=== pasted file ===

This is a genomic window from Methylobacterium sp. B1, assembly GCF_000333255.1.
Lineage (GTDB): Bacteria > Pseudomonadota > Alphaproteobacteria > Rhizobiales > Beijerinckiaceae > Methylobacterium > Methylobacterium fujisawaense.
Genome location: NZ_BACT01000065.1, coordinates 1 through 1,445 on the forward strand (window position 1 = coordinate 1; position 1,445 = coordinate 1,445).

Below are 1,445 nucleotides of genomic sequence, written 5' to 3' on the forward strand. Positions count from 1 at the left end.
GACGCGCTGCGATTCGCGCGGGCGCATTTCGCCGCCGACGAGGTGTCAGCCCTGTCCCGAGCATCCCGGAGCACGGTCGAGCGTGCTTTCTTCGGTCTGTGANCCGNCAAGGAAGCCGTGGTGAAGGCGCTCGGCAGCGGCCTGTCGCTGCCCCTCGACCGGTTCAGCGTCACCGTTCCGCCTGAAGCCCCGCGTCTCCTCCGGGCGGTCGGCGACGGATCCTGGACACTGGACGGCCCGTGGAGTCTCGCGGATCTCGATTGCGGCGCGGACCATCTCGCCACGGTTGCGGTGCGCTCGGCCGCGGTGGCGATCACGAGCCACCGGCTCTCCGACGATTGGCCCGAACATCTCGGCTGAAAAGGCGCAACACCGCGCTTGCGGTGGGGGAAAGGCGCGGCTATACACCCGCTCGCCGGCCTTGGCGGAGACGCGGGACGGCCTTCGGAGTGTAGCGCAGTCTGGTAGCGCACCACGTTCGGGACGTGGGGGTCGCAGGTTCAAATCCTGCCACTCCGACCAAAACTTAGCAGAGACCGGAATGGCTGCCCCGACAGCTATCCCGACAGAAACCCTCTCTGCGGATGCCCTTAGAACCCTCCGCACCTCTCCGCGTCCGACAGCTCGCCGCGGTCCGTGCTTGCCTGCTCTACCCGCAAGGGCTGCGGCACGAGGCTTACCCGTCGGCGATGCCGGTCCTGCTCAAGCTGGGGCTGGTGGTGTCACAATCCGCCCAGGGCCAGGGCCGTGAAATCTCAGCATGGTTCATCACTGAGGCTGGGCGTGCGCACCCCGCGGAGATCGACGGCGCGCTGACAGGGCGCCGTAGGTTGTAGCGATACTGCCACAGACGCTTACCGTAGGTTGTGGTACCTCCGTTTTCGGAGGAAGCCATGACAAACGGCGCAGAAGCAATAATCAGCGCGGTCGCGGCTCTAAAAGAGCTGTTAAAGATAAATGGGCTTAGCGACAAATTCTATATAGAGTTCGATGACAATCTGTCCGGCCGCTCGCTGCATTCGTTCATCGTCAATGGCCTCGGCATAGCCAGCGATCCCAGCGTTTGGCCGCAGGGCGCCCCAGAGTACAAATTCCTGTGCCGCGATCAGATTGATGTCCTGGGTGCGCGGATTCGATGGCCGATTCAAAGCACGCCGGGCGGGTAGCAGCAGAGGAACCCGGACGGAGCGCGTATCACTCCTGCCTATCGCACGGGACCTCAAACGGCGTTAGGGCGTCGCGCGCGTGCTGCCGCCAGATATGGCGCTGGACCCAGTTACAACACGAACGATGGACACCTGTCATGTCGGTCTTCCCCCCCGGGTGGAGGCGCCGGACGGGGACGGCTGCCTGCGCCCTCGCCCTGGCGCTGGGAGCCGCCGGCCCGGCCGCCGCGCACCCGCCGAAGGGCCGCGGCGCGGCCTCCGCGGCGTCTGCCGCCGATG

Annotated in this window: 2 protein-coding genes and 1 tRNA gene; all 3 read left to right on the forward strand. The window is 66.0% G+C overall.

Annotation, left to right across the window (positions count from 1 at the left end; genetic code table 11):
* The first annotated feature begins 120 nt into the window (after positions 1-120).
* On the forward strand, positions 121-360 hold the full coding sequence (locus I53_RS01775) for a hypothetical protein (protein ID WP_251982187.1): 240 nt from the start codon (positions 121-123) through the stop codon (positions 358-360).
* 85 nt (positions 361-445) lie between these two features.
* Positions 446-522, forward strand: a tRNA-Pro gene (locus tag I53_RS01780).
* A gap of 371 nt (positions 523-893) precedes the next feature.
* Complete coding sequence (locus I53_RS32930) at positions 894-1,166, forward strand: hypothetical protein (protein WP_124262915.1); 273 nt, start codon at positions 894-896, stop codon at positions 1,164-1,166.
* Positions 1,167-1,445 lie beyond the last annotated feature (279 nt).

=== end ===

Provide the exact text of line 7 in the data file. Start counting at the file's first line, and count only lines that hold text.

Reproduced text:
Annotation, left to right across the window (positions count from 1 at the left end; genetic code table 11):